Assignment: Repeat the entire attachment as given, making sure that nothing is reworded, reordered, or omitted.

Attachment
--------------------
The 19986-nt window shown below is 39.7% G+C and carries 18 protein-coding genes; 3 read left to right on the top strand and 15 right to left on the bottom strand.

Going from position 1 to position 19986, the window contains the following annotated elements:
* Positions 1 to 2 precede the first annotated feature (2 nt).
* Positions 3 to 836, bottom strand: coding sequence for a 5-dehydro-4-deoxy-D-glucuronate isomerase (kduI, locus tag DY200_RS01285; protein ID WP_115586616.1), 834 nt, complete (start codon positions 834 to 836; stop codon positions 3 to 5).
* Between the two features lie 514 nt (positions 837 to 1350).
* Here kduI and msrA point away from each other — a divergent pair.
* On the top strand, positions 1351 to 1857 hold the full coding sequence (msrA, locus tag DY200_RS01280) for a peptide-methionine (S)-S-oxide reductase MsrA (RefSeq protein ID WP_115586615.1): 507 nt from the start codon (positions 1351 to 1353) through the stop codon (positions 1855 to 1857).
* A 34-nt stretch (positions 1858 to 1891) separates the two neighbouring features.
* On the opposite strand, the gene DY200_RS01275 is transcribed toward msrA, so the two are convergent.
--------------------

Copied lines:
The 19986-nt window shown below is 39.7% G+C and carries 18 protein-coding genes; 3 read left to right on the top strand and 15 right to left on the bottom strand.

Going from position 1 to position 19986, the window contains the following annotated elements:
* Positions 1 to 2 precede the first annotated feature (2 nt).
* Positions 3 to 836, bottom strand: coding sequence for a 5-dehydro-4-deoxy-D-glucuronate isomerase (kduI, locus tag DY200_RS01285; protein ID WP_115586616.1), 834 nt, complete (start codon positions 834 to 836; stop codon positions 3 to 5).
* Between the two features lie 514 nt (positions 837 to 1350).
* Here kduI and msrA point away from each other — a divergent pair.
* On the top strand, positions 1351 to 1857 hold the full coding sequence (msrA, locus tag DY200_RS01280) for a peptide-methionine (S)-S-oxide reductase MsrA (RefSeq protein ID WP_115586615.1): 507 nt from the start codon (positions 1351 to 1353) through the stop codon (positions 1855 to 1857).
* A 34-nt stretch (positions 1858 to 1891) separates the two neighbouring features.
* On the opposite strand, the gene DY200_RS01275 is transcribed toward msrA, so the two are convergent.